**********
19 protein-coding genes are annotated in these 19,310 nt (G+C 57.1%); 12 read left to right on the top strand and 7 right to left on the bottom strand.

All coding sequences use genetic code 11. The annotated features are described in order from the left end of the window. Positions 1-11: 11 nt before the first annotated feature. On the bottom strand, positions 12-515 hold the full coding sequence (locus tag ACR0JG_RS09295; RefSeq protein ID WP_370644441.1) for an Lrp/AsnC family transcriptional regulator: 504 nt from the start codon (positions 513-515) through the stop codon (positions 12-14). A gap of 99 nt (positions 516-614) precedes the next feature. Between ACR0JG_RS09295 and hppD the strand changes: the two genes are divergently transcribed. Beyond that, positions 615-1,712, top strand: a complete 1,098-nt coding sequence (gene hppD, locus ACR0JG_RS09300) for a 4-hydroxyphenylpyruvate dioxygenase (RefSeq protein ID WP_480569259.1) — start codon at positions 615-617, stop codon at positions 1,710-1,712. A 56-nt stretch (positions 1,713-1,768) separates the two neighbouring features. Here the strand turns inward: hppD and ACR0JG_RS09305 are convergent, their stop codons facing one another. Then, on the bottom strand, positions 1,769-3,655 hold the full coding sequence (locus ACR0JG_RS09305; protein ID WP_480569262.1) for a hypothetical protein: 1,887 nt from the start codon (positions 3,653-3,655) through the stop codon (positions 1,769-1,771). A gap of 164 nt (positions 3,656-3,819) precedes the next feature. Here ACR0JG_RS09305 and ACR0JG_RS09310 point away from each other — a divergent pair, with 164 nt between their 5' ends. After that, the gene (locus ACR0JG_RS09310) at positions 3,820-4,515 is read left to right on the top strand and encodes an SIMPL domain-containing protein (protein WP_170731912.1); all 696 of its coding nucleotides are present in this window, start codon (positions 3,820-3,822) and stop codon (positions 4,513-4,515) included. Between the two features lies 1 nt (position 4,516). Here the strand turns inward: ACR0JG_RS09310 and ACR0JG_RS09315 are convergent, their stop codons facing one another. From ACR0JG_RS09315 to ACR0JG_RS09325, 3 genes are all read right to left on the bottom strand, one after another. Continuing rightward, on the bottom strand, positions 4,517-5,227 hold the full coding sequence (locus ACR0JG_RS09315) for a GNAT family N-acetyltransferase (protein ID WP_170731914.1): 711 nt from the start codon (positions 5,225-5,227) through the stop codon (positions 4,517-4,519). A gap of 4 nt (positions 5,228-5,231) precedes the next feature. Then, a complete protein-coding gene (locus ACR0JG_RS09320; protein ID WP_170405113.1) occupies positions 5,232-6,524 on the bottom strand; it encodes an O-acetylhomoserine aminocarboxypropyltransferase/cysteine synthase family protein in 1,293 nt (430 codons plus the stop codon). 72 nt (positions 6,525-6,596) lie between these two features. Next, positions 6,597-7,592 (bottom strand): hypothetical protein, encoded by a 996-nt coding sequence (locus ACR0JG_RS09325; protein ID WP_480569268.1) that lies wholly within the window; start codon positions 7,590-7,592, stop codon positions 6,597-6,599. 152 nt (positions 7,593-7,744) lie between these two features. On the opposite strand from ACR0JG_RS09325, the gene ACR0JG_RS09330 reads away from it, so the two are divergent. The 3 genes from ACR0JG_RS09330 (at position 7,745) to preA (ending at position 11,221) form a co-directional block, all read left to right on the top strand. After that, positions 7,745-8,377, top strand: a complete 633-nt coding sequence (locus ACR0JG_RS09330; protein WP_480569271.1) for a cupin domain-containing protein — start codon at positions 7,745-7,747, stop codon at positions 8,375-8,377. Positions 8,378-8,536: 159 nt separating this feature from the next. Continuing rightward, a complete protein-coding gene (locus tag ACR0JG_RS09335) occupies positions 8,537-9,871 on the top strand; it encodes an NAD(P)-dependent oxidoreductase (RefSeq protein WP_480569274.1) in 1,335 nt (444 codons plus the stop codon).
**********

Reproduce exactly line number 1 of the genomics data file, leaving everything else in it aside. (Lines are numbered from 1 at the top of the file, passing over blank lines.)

19 protein-coding genes are annotated in these 19,310 nt (G+C 57.1%); 12 read left to right on the top strand and 7 right to left on the bottom strand.